Man Linux: Main Page and Category List


       getcon,  getprevcon,  getpidcon  -  get  SELinux  security context of a

       getpeercon - get security context of a peer socket.

       setcon - set current security context of a process.


       #include <selinux/selinux.h>

       int getcon(security_context_t *context);

       int getprevcon(security_context_t *context);

       int getpidcon(pid_t pid, security_context_t *context);

       int getpeercon(int fd, security_context_t *context);

       int setcon(security_context_t context);


       getcon retrieves the context of the  current  process,  which  must  be
       free’d with freecon.

       getprevcon same as getcon but gets the context before the last exec.

       getpidcon returns the process context for the specified PID.

       getpeercon  retrieves context of peer socket, and set *context to refer
       to it, which must be free’d with freecon.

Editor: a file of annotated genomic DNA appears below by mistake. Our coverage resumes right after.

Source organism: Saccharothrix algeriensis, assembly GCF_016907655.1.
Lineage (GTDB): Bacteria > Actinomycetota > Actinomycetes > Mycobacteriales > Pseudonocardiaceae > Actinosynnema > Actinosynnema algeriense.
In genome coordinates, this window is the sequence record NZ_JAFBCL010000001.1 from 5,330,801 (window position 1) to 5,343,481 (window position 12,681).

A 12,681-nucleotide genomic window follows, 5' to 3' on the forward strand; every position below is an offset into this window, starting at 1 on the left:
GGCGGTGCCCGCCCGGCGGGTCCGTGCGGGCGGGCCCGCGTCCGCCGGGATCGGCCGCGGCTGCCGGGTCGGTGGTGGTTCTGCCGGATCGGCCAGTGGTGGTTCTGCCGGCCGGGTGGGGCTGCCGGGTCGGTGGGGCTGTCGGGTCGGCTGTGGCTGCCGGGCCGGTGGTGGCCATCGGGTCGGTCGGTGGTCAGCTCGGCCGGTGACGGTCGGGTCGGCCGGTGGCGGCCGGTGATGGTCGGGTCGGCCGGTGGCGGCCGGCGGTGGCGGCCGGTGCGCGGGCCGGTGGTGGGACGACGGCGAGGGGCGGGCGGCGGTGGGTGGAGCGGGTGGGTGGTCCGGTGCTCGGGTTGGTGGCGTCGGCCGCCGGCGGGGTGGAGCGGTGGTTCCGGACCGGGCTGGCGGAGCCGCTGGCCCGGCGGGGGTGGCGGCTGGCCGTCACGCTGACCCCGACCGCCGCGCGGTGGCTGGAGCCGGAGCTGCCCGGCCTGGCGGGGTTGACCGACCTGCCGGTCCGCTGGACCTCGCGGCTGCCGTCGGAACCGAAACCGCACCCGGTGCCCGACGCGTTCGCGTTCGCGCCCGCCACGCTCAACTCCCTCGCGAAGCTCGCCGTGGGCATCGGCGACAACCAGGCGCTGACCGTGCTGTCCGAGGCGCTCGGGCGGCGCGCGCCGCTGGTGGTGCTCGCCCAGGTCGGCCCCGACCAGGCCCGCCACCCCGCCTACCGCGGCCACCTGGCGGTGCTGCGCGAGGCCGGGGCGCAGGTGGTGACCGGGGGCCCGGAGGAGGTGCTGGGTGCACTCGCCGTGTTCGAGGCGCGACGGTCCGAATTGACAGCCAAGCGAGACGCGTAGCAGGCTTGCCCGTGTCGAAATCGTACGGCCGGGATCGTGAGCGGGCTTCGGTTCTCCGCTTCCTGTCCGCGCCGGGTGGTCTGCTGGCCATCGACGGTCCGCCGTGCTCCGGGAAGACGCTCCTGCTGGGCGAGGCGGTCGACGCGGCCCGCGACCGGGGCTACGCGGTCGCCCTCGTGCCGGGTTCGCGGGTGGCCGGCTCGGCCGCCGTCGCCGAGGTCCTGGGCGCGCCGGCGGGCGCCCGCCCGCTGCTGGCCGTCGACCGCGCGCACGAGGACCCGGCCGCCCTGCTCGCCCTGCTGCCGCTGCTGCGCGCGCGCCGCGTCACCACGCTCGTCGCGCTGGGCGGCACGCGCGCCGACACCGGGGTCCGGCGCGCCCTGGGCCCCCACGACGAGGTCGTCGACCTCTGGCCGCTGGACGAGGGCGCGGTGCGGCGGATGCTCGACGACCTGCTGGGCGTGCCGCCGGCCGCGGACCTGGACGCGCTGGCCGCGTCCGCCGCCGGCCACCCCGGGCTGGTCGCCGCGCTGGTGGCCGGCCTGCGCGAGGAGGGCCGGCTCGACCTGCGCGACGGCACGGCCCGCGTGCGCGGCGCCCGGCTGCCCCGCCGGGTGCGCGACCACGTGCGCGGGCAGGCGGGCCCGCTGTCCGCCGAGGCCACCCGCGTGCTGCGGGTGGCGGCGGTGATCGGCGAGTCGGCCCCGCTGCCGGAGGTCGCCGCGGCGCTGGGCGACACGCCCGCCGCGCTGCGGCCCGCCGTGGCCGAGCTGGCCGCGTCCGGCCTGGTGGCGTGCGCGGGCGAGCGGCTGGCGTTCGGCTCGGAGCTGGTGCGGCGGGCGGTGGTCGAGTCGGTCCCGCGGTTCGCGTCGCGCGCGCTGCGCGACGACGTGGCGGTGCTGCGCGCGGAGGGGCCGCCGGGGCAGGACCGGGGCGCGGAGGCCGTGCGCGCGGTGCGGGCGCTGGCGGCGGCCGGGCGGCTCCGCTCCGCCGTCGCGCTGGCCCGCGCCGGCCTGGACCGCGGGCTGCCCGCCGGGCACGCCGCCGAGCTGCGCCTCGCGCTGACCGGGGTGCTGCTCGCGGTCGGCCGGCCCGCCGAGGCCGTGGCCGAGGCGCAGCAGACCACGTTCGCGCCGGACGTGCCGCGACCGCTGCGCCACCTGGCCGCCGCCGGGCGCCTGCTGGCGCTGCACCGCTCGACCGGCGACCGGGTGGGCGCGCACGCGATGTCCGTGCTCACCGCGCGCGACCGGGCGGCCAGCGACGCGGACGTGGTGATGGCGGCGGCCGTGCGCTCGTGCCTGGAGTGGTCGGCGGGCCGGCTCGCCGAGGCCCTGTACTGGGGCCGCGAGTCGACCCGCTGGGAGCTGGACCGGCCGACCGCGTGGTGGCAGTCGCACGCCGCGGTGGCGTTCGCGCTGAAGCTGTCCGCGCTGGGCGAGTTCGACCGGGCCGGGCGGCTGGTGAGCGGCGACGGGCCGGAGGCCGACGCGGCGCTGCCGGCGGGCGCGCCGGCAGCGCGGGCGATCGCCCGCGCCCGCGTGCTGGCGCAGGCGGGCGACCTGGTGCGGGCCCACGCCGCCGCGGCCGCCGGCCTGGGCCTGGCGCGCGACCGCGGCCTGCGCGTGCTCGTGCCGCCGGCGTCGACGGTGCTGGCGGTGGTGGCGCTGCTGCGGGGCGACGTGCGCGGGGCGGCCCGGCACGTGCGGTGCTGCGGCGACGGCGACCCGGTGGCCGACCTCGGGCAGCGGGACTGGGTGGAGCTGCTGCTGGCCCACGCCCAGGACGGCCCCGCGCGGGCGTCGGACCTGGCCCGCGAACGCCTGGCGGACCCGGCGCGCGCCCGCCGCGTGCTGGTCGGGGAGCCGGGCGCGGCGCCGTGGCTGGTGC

setcon sets the current security context of the process to a new value.
       Note  that use of this function requires that the entire application be
       trusted to maintain any desired separation  between  the  old  and  new
       security   contexts,   unlike   exec-based  transitions  performed  via
       setexeccon(3).  When  possible,  decompose  your  applicaiton  and  use
       setexeccon() and execve() instead.

       Since  access  to  file descriptors is revalidated upon use by SELinux,
       the new context must be explicitly authorized in the policy to use  the
       descriptors  opened  by the old context if that is desired.  Otherwise,
       attempts by the process to  use  any  existing  descriptors  (including
       stdin, stdout, and stderr) after performing the setcon() will fail.

       A  multi-threaded  application can perform a setcon() prior to creating
       any child threads, in which case all of the child threads will  inherit
       the  new  context.   However, setcon() will fail if there are any other
       threads running in the same process.

       If the process was being ptraced at the time of the setcon() operation,
       ptrace  permission  will be revalidated against the new context and the
       setcon() will fail if it is not allowed by policy.


       On error -1 is returned.  On success 0 is returned.


       selinux(8), freecon(3), setexeccon(3)